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Sunday, November 10, 2019


This is a somewhat cumbersome 151-minute sequel to Stanley Kubrick’s horror masterpiece, The Shining. (Review by Patrick Compton 7/10)

Remember the little muppet who spent his time tricyling along those spooky corridors in the Overlook Hotel in the Rocky Mountains?

Well, Danny Torrance rides again in Mike Flanagan’s adaptation of Stephen King’s follow-up to his novel, The Shining, but this time he’s a grown-up alcoholic played by Ewan McGregor, tormented by his childhood experiences at the hands of his father (played by Jack Nicholson in the film version) and a collection of demons.

King famously loathed Kubrick’s chilly gothic adaptation, but Flanagan makes it clear that he’s more interested in making a sequel that pays homage to Kubrick rather than King.

Danny has now morphed into Dan who has become a tormented alcoholic following the death of his mother. In a bid to save his sanity he goes to live in a quiet town in New Hampshire where he gets a job as a carer in an old people’s home.

But this moment of peace doesn’t last long. Roaming the countryside, hunting for young people with “the shining”, is a grisly group called The Knot, led by Rose (Rebecca Ferguson) a blue-eyed seductress who wears a Babadook hat. She and her gang are a particularly nasty neo-vampiric collective who tend to torture and kill their victims, sucking in the steam – a kind of soul energy – that escapes from their mouths as they die.

Dan connects with a fellow “shiner”, Abra (Kyliegh Curran, making an impressive film debut), who becomes psychically involved with the Knot and is threatened by them as she attempts to put a halt to their demonic enterprise.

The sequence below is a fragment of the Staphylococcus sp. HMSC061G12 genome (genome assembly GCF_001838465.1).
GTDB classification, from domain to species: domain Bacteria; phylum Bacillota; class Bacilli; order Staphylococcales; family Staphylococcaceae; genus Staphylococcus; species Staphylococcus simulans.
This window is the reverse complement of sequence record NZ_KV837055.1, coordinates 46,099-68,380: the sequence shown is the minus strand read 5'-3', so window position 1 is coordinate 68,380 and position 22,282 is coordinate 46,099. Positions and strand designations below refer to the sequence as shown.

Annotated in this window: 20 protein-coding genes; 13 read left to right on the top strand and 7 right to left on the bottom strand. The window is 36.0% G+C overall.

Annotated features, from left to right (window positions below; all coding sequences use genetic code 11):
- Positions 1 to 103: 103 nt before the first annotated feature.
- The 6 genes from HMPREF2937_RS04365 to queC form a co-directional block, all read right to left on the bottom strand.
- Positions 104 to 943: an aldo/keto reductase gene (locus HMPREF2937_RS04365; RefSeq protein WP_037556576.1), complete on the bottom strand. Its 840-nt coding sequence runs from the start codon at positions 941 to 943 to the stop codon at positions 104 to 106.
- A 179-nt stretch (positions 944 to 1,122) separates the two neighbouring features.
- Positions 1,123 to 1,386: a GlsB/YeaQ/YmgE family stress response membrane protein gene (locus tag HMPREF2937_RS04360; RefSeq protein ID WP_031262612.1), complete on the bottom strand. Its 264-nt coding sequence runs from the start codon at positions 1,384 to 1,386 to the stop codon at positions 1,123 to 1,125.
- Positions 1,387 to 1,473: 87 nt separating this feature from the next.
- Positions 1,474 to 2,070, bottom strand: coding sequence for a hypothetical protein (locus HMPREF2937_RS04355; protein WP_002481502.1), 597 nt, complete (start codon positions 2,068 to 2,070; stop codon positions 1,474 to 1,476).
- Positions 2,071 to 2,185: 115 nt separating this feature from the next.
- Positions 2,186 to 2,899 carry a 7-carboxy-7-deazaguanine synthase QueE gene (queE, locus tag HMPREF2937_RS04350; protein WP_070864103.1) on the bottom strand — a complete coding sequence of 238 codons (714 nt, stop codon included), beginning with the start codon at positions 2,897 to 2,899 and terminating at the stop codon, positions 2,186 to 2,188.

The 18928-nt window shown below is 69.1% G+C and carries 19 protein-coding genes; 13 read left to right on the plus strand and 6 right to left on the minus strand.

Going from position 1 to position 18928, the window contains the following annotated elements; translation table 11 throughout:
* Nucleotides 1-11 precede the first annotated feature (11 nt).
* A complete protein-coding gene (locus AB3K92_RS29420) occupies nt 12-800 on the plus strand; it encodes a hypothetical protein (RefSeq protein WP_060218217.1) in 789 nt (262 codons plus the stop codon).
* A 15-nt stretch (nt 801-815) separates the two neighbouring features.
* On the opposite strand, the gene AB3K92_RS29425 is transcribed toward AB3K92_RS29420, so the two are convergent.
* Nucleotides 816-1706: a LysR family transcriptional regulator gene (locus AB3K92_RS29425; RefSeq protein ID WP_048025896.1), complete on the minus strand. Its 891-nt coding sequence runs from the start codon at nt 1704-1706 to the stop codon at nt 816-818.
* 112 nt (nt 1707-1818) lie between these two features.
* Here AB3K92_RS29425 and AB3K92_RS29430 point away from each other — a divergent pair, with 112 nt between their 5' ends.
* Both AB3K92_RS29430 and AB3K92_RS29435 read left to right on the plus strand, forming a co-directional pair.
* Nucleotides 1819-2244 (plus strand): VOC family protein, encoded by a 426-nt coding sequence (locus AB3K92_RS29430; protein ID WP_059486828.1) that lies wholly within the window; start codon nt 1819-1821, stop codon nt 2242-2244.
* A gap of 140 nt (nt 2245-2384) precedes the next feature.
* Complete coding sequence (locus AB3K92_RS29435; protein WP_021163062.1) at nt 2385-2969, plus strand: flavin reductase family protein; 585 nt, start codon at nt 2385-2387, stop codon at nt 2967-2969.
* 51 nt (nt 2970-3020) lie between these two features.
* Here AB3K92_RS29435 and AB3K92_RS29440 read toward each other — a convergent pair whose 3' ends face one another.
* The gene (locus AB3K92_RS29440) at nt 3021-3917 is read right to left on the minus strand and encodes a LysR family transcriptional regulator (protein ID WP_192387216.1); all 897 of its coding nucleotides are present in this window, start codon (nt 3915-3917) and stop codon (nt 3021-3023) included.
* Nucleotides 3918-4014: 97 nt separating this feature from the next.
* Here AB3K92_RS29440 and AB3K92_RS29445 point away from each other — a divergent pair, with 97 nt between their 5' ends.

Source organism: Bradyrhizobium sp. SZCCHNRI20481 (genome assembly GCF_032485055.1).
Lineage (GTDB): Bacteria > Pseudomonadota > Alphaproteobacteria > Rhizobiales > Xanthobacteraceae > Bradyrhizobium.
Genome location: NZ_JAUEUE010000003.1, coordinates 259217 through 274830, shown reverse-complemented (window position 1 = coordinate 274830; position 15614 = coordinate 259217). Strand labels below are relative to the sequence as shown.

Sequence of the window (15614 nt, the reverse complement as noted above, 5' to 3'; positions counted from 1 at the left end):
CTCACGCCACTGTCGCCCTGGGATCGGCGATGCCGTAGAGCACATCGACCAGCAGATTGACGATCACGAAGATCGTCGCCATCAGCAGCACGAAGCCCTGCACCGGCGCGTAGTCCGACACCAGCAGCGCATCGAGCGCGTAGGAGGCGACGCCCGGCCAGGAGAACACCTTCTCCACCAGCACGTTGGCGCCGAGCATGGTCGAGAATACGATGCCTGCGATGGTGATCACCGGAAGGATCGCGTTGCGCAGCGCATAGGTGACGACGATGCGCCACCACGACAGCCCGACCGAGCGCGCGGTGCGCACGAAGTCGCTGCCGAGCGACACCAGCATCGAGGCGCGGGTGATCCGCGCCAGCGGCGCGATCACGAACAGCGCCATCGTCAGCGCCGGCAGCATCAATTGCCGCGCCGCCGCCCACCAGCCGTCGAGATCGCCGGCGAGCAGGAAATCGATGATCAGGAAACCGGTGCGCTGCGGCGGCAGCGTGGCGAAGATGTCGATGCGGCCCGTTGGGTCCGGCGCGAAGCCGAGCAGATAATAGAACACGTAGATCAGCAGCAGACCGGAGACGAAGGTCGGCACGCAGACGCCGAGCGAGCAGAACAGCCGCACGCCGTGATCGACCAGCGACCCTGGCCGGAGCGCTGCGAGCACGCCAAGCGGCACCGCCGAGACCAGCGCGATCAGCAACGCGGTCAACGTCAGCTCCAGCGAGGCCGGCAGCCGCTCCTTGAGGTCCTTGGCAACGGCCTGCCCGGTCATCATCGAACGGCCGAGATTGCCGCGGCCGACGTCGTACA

That's as much plot as you need. Thematically, Doctor Sleep is a slow-burning, uneven horror movie, more intent on contemplating the nature of evil than offering audiences a scare-fest, although there are a number of moments that will make you uneasy. There are also characters aplenty from Kubrick’s movie, captured in flashback, such as Dan’s dad (Henry Thomas with darting Jack Nicholson eyebrows) and a mother (Alex Essoe) with Shelley Duvall’s saucer eyes and vocal inflections. Furthermore, the hotel itself becomes a major character in the film's climax.

The film has some gratuitously unpleasant moments, such as the sadistic killing of a young baseball star by The Knot, and on a number of occasions the audience is asked to ridiculously suspend its disbelief in order to swallow a number of incredible developments.

As an independent horror movie, I suppose Doctor Sleep is decent enough, but as a sequel to Kubrick's masterwork, its shine definitely lacks lustre.

Doctor Sleep opened on Friday, November 8, 2019, and is showing at various cinemas in Durban. – Patrick Compton